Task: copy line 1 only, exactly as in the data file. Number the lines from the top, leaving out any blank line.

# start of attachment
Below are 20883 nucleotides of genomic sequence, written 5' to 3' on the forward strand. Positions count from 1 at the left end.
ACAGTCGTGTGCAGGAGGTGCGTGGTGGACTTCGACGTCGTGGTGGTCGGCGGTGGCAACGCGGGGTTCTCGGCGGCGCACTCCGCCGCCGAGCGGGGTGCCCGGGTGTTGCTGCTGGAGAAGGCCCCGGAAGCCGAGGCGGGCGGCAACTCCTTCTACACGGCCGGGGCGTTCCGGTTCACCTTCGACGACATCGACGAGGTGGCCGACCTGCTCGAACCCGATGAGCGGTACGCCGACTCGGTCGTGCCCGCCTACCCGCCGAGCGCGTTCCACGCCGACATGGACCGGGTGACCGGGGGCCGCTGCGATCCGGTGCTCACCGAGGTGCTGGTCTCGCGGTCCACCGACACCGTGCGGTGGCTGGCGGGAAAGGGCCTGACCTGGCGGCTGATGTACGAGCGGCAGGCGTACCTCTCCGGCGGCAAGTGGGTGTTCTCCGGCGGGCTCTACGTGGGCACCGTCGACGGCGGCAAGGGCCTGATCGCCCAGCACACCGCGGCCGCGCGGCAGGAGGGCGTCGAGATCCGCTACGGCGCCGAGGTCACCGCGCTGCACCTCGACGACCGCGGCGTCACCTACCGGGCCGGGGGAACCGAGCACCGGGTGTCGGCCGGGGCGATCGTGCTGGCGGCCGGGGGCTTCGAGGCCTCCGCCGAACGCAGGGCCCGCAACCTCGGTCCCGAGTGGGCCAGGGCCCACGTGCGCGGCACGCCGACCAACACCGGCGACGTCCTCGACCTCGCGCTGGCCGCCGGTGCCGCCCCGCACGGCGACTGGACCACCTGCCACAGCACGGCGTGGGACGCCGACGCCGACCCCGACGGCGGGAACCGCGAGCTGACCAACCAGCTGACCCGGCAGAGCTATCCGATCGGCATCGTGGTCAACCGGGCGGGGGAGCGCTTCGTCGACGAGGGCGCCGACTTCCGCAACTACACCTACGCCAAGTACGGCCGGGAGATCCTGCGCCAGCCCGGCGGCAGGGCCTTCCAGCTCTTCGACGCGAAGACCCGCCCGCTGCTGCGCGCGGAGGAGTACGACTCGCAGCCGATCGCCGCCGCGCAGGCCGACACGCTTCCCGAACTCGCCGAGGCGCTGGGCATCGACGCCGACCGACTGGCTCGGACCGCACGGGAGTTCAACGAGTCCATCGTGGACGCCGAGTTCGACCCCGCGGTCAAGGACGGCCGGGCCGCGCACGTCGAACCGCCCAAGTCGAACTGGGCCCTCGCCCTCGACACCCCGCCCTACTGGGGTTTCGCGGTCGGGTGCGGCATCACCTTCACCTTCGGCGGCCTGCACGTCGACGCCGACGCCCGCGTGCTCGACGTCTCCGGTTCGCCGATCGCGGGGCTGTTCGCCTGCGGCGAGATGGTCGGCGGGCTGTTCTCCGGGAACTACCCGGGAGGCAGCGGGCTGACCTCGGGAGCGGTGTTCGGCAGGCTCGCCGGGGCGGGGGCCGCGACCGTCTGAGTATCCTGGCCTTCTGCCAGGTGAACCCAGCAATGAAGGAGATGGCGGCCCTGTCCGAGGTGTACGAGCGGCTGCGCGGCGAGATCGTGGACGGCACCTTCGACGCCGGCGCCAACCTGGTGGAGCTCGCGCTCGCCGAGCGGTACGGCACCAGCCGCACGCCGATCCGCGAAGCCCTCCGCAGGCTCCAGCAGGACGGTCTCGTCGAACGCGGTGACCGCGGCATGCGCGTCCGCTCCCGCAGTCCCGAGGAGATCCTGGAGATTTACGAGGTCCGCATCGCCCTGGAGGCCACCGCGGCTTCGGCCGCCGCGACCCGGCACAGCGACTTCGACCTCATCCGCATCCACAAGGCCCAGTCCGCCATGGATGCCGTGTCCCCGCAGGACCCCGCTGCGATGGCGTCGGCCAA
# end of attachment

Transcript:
Below are 20883 nucleotides of genomic sequence, written 5' to 3' on the forward strand. Positions count from 1 at the left end.